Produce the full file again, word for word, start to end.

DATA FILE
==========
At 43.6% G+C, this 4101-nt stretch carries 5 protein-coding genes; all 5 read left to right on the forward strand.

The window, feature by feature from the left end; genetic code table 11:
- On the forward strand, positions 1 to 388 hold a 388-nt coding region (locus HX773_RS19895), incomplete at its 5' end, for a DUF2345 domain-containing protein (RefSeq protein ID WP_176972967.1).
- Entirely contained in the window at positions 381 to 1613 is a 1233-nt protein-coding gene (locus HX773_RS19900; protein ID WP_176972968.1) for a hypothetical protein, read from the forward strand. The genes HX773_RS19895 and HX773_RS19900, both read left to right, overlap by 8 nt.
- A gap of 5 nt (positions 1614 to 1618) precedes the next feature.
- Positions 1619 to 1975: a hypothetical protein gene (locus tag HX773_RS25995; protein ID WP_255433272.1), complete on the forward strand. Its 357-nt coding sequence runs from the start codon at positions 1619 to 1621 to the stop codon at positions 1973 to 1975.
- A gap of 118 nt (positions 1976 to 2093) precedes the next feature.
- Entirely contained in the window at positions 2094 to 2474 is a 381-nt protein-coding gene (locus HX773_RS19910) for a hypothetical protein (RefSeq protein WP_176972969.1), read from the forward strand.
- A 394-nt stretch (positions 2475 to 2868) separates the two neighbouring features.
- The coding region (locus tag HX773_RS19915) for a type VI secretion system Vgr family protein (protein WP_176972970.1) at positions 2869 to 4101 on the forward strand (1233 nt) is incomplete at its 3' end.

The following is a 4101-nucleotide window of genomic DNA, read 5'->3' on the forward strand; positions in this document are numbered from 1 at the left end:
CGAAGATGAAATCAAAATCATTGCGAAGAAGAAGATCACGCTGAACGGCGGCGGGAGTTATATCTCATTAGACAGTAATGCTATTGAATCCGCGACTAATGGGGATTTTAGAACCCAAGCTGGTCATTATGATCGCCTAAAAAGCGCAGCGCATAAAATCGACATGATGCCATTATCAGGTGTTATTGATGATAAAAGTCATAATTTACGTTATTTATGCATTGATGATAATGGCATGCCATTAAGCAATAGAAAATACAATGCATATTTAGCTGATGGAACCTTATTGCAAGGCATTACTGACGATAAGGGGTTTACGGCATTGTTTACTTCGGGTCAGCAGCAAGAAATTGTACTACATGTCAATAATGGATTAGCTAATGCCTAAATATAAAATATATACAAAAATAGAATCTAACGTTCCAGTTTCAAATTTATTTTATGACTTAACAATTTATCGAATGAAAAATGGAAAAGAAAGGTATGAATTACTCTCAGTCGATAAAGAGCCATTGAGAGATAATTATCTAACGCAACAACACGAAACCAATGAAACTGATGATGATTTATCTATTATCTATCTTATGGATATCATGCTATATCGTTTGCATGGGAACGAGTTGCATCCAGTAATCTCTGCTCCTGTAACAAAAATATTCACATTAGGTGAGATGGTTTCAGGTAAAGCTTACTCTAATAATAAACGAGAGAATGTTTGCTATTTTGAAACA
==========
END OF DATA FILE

At 43.6% G+C, this 4101-nt stretch carries 5 protein-coding genes; all 5 read left to right on the forward strand.

The window, feature by feature from the left end; genetic code table 11:
- On the forward strand, positions 1 to 388 hold a 388-nt coding region (locus HX773_RS19895), incomplete at its 5' end, for a DUF2345 domain-containing protein (RefSeq protein ID WP_176972967.1).
- Entirely contained in the window at positions 381 to 1613 is a 1233-nt protein-coding gene (locus HX773_RS19900; protein ID WP_176972968.1) for a hypothetical protein, read from the forward strand. The genes HX773_RS19895 and HX773_RS19900, both read left to right, overlap by 8 nt.
- A gap of 5 nt (positions 1614 to 1618) precedes the next feature.
- Positions 1619 to 1975: a hypothetical protein gene (locus tag HX773_RS25995; protein ID WP_255433272.1), complete on the forward strand. Its 357-nt coding sequence runs from the start codon at positions 1619 to 1621 to the stop codon at positions 1973 to 1975.
- A gap of 118 nt (positions 1976 to 2093) precedes the next feature.
- Entirely contained in the window at positions 2094 to 2474 is a 381-nt protein-coding gene (locus HX773_RS19910) for a hypothetical protein (RefSeq protein WP_176972969.1), read from the forward strand.
- A 394-nt stretch (positions 2475 to 2868) separates the two neighbouring features.
- The coding region (locus tag HX773_RS19915) for a type VI secretion system Vgr family protein (protein WP_176972970.1) at positions 2869 to 4101 on the forward strand (1233 nt) is incomplete at its 3' end.

The following is a 4101-nucleotide window of genomic DNA, read 5'->3' on the forward strand; positions in this document are numbered from 1 at the left end:
CGAAGATGAAATCAAAATCATTGCGAAGAAGAAGATCACGCTGAACGGCGGCGGGAGTTATATCTCATTAGACAGTAATGCTATTGAATCCGCGACTAATGGGGATTTTAGAACCCAAGCTGGTCATTATGATCGCCTAAAAAGCGCAGCGCATAAAATCGACATGATGCCATTATCAGGTGTTATTGATGATAAAAGTCATAATTTACGTTATTTATGCATTGATGATAATGGCATGCCATTAAGCAATAGAAAATACAATGCATATTTAGCTGATGGAACCTTATTGCAAGGCATTACTGACGATAAGGGGTTTACGGCATTGTTTACTTCGGGTCAGCAGCAAGAAATTGTACTACATGTCAATAATGGATTAGCTAATGCCTAAATATAAAATATATACAAAAATAGAATCTAACGTTCCAGTTTCAAATTTATTTTATGACTTAACAATTTATCGAATGAAAAATGGAAAAGAAAGGTATGAATTACTCTCAGTCGATAAAGAGCCATTGAGAGATAATTATCTAACGCAACAACACGAAACCAATGAAACTGATGATGATTTATCTATTATCTATCTTATGGATATCATGCTATATCGTTTGCATGGGAACGAGTTGCATCCAGTAATCTCTGCTCCTGTAACAAAAATATTCACATTAGGTGAGATGGTTTCAGGTAAAGCTTACTCTAATAATAAACGAGAGAATGTTTGCTATTTTGAAACA